A beautifully illustrated ode for preschoolers.


This illustrated children’s board book celebrates everything wonderful about loblolly pine trees.

In a serene, outdoor setting, where fairies fly and small animals live, there’s a children’s playhouse and tall, loblolly pines. The latter “sway in the breeze,” individually and together, and the text compares their distinct appearance—tall, vertical trunks with branches and needles clustered at the top—to birthday candles, cotton candy, and bottle brushes. They stand together in neighborly groups (“The more the merrier”); their green needles turn brown after they fall off; and they provide shelter and support to birds, holly bushes, and small animals. Their pine cones also resemble pineapples, which the narrator calls “a sign of welcome.” Mommy Moo Moo (Vegetable Chatter, 2016) nicely conveys her appreciation for loblollies and their role in the natural world in understandable but not dumbed-down language; some words (“flexible,” “unison”) may need explanation. The gentle, simple prose in sentences such as “Are you trying to touch the clouds as they go by?” helps create a dreamy sense of wonder. The book has good read-aloud potential, with opportunities, for example, to mimic the trees’ rocking in the whooshing wind. Hill’s lovely, full-page illustrations are greatly appealing—realistic and three-dimensional rather than flat and cartoonlike. His soft colors, well-observed details, and varied perspectives are a real delight.

A beautifully illustrated ode for preschoolers.

Pub Date: Dec. 25, 2017

ISBN: 978-0-9831584-0-0

Page Count: 19

Publisher: Damara Publishing

Review Posted Online: Feb. 6, 2018

Kirkus Reviews Issue: March 15, 2018

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Although the love comes shining through, the text often confuses in straining for patterned simplicity.


A collection of parental wishes for a child.

It starts out simply enough: two children run pell-mell across an open field, one holding a high-flying kite with the line “I wish you more ups than downs.” But on subsequent pages, some of the analogous concepts are confusing or ambiguous. The line “I wish you more tippy-toes than deep” accompanies a picture of a boy happily swimming in a pool. His feet are visible, but it's not clear whether he's floating in the deep end or standing in the shallow. Then there's a picture of a boy on a beach, his pockets bulging with driftwood and colorful shells, looking frustrated that his pockets won't hold the rest of his beachcombing treasures, which lie tantalizingly before him on the sand. The line reads: “I wish you more treasures than pockets.” Most children will feel the better wish would be that he had just the right amount of pockets for his treasures. Some of the wordplay, such as “more can than knot” and “more pause than fast-forward,” will tickle older readers with their accompanying, comical illustrations. The beautifully simple pictures are a sweet, kid- and parent-appealing blend of comic-strip style and fine art; the cast of children depicted is commendably multiethnic.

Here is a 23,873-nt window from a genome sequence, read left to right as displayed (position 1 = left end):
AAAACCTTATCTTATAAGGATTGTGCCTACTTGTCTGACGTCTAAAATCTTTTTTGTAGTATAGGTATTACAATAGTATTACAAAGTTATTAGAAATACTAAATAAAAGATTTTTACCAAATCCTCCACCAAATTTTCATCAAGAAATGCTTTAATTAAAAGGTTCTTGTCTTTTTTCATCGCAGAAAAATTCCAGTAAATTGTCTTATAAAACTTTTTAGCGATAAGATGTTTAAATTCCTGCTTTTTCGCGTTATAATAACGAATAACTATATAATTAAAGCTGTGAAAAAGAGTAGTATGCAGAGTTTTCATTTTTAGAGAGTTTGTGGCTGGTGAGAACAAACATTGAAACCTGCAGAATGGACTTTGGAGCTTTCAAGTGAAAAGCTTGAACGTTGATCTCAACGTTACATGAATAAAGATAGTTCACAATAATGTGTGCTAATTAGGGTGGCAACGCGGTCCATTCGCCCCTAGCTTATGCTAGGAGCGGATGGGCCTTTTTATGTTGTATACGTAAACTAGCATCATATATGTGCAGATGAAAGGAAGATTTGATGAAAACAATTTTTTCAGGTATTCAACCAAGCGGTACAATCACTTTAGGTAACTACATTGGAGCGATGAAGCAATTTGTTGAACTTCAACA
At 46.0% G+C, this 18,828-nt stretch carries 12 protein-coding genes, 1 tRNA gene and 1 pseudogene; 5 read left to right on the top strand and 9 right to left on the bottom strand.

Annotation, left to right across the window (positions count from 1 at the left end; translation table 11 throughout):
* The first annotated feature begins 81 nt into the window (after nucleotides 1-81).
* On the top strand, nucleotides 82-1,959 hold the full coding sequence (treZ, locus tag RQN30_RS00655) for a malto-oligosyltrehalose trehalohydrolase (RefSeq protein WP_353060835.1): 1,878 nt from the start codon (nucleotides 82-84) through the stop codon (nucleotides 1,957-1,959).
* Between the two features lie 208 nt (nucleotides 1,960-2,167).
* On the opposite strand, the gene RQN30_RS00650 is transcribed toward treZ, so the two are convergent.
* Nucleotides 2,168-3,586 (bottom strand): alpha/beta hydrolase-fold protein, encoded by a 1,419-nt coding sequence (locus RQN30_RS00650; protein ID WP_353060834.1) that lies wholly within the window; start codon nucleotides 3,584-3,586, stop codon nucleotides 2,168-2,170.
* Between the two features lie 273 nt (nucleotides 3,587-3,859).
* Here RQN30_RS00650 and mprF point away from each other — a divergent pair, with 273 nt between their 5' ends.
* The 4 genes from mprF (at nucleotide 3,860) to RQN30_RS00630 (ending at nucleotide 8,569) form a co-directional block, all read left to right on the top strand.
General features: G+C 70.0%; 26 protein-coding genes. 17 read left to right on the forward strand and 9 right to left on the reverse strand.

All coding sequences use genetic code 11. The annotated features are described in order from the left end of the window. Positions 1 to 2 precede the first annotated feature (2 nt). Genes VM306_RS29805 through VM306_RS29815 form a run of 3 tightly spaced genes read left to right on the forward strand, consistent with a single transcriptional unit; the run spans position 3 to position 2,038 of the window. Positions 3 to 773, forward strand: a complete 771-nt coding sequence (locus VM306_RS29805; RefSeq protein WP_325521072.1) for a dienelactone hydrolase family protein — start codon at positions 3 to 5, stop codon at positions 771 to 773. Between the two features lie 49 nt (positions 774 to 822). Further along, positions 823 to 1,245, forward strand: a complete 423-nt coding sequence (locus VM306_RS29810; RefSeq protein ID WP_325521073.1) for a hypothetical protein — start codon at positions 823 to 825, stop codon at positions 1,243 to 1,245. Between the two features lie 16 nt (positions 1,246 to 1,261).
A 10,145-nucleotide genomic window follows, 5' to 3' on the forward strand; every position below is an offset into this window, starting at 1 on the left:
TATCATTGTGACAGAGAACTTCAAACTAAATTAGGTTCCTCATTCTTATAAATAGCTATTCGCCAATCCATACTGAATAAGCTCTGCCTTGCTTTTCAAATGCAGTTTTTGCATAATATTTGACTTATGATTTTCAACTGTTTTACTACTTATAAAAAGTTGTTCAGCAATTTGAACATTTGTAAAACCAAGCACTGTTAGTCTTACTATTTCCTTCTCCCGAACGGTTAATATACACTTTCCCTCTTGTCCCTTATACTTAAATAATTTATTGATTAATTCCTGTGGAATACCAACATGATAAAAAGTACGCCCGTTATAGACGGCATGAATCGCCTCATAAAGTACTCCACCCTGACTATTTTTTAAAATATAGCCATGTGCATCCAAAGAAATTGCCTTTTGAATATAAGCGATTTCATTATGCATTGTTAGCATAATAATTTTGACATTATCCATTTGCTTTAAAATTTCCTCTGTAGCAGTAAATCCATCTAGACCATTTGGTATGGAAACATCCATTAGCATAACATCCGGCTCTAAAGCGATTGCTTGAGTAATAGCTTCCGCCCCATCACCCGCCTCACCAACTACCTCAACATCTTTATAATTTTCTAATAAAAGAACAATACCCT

Although the love comes shining through, the text often confuses in straining for patterned simplicity. (Picture book. 5-8)

Pub Date: April 1, 2015

ISBN: 978-1-4521-2699-9

Page Count: 40

Publisher: Chronicle Books

Review Posted Online: Feb. 15, 2015

Kirkus Reviews Issue: March 1, 2015

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A sweet, soft conversation starter and a charming gift.

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A paean to teachers and their surrogates everywhere.

This gentle ode to a teacher’s skill at inspiring, encouraging, and being a role model is spoken, presumably, from a child’s viewpoint. However, the voice could equally be that of an adult, because who can’t look back upon teachers or other early mentors who gave of themselves and offered their pupils so much? Indeed, some of the self-aware, self-assured expressions herein seem perhaps more realistic as uttered from one who’s already grown. Alternatively, readers won’t fail to note that this small book, illustrated with gentle soy-ink drawings and featuring an adult-child bear duo engaged in various sedentary and lively pursuits, could just as easily be about human parent- (or grandparent-) child pairs: some of the softly colored illustrations depict scenarios that are more likely to occur within a home and/or other family-oriented setting. Makes sense: aren’t parents and other close family members children’s first teachers? This duality suggests that the book might be best shared one-on-one between a nostalgic adult and a child who’s developed some self-confidence, having learned a thing or two from a parent, grandparent, older relative, or classroom instructor.

A sweet, soft conversation starter and a charming gift. (Picture book. 4-7)

Pub Date: March 1, 2017

ISBN: 978-1-943200-08-5

Page Count: 32

Publisher: Compendium

Review Posted Online: Dec. 13, 2016

Kirkus Reviews Issue: Jan. 1, 2017

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